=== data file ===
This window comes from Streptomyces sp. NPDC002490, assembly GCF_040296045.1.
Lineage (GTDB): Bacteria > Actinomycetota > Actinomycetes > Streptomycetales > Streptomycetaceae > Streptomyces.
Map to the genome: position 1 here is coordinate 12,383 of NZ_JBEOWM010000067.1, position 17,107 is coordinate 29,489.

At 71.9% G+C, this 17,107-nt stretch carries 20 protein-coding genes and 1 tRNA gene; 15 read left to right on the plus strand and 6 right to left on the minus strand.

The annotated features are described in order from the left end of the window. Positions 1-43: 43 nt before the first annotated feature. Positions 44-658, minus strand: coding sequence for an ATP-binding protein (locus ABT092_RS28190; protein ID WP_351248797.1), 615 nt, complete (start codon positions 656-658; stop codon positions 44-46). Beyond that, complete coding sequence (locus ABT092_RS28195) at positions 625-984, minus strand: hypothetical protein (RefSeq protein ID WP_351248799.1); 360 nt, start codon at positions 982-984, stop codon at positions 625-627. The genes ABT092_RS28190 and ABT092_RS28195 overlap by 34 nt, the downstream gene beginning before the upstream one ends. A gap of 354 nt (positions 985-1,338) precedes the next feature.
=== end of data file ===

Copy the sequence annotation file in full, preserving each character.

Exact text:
This window comes from Streptomyces sp. NPDC002490, assembly GCF_040296045.1.
Lineage (GTDB): Bacteria > Actinomycetota > Actinomycetes > Streptomycetales > Streptomycetaceae > Streptomyces.
Map to the genome: position 1 here is coordinate 12,383 of NZ_JBEOWM010000067.1, position 17,107 is coordinate 29,489.

At 71.9% G+C, this 17,107-nt stretch carries 20 protein-coding genes and 1 tRNA gene; 15 read left to right on the plus strand and 6 right to left on the minus strand.

The annotated features are described in order from the left end of the window. Positions 1-43: 43 nt before the first annotated feature. Positions 44-658, minus strand: coding sequence for an ATP-binding protein (locus ABT092_RS28190; protein ID WP_351248797.1), 615 nt, complete (start codon positions 656-658; stop codon positions 44-46). Beyond that, complete coding sequence (locus ABT092_RS28195) at positions 625-984, minus strand: hypothetical protein (RefSeq protein ID WP_351248799.1); 360 nt, start codon at positions 982-984, stop codon at positions 625-627. The genes ABT092_RS28190 and ABT092_RS28195 overlap by 34 nt, the downstream gene beginning before the upstream one ends. A gap of 354 nt (positions 985-1,338) precedes the next feature.